Marine market roundup – May 2019
Our Singapore office recently briefed the market on some key issues impacting the marine sector including the forthcoming sulphur cap, the increase of phishing scams and the effect of sanction clauses.
2020 sulphur cap
The IMO has issued a 0.5% global sulphur cap on marine fuel which comes into effect 1 January 2020. This has a significant impact on the maritime sector (owners, charterers, bunker suppliers) given that the present sulphur limit is 3.5%. Its introduction will affect around 70,000 vessels.
The 2020 sulphur cap will likely lead to a hike in costs of owning/chartering a vessel as there are cost implications to each compliance option:
- Implementation of scrubbers costs between US$2-5 million; there is a lead time of 40-50 weeks; there’s a ban on open loop scrubbers in some jurisdictions (e.g. Singapore and Fujairah); and there may be technical issues involving performance / maintenance to be resolved.
- Low Sulphur fuels: market factors are difficult to predict; unknown spread between heavy fuel oil (HFO) and low sulphur fuel oil (LSFO) supply; potentially low availability of HFO outside major bunkering ports; issues of blending and contamination of fuels.
Transitional clauses (the Fuel Transition Clause and the Marine Sulphur Content Clause) have been provided by BIMCO for time charters to help with the transition.
Ultimately, the manner of compliance will be determined by the costs involved. This is a difficult decision to make because:
- Nobody yet knows the price of LSFO
- Nobody knows how the suggested compliance methods will affect the freight/ hire market
- Quality issues of blended fuels and their long-term impact on the vessels
- Each compliance method will lead to potentially new legal or compliance issues – and therefore more costs.
Many are adopting a wait-and-see approach for now – although time is running out.
Contact: Nick Francis
Phishing emails and dangers of making payment on email instructions
The increase of fraudsters masquerading as someone else in order to trick the victim to make payment into the fraudsters’ designated bank accounts is prevalent in the marine industry. Examples include:
- Intercepting emails between a party and their broker and sending a forged invoice with the fraudster’s bank details/sending the fraudster’s details instead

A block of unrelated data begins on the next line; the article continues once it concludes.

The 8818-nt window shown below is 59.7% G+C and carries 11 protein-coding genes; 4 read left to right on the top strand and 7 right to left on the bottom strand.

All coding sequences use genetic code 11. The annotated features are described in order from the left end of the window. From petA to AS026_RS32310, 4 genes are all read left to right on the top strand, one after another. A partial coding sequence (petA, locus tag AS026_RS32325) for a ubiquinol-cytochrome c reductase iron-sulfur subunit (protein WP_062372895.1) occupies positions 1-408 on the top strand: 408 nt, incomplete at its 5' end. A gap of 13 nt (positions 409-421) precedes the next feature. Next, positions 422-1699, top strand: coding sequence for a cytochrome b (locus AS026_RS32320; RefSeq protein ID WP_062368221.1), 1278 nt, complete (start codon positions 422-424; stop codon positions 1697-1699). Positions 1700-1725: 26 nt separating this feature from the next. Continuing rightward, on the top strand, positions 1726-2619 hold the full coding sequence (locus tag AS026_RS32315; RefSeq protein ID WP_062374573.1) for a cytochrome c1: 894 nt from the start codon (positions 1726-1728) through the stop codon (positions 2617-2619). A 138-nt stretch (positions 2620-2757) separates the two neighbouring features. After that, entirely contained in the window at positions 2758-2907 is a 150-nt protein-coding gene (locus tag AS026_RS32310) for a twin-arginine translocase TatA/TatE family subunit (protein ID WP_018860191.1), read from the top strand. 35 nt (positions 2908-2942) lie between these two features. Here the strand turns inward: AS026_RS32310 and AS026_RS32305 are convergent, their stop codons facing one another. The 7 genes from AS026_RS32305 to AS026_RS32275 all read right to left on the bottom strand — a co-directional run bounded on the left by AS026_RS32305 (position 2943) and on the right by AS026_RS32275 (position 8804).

- Gaining access to broker’s email server to change the owner’s bank details.
Generally, the loss lies where it falls but it is possible to obtain worldwide freezing orders which can then be used as a springboard for other ancillary reliefs.
Measures to help prevent these scams include:
- Allocating a certain employee specifically to deal with a particular charter/transaction
- Advice counterparts to deal with specific parties only
- Inform counterparts in advance on any change in banking details or contact information
- Provide training to prepare employees to learn how to identify phishing emails (grammatical errors, email addresses, change in banking details)
Non-compliance with economic sanctions can lead to fines or imprisonment, harm to a company’s reputation, issues with insurance cover, and potential restrictions or difficulties in transferring funds cross-border.
To manage these risks, a company with international reach should have in place sufficient compliance processes and ensure that they keep up to date on the applicable sanction affecting the company and the company’s contracts and transactions.
The sanction regime that a company is subject to is jurisdiction-specific (depending on where it carries on business at) for example. Singapore does not enforce the laws or sanctions of other countries. However, such parties may nonetheless be affected commercially by the extraterritorial reach of such unilateral sanctions.
Contact: Karnan Thirupathy
Related item: Sanctions: fear of breach not enough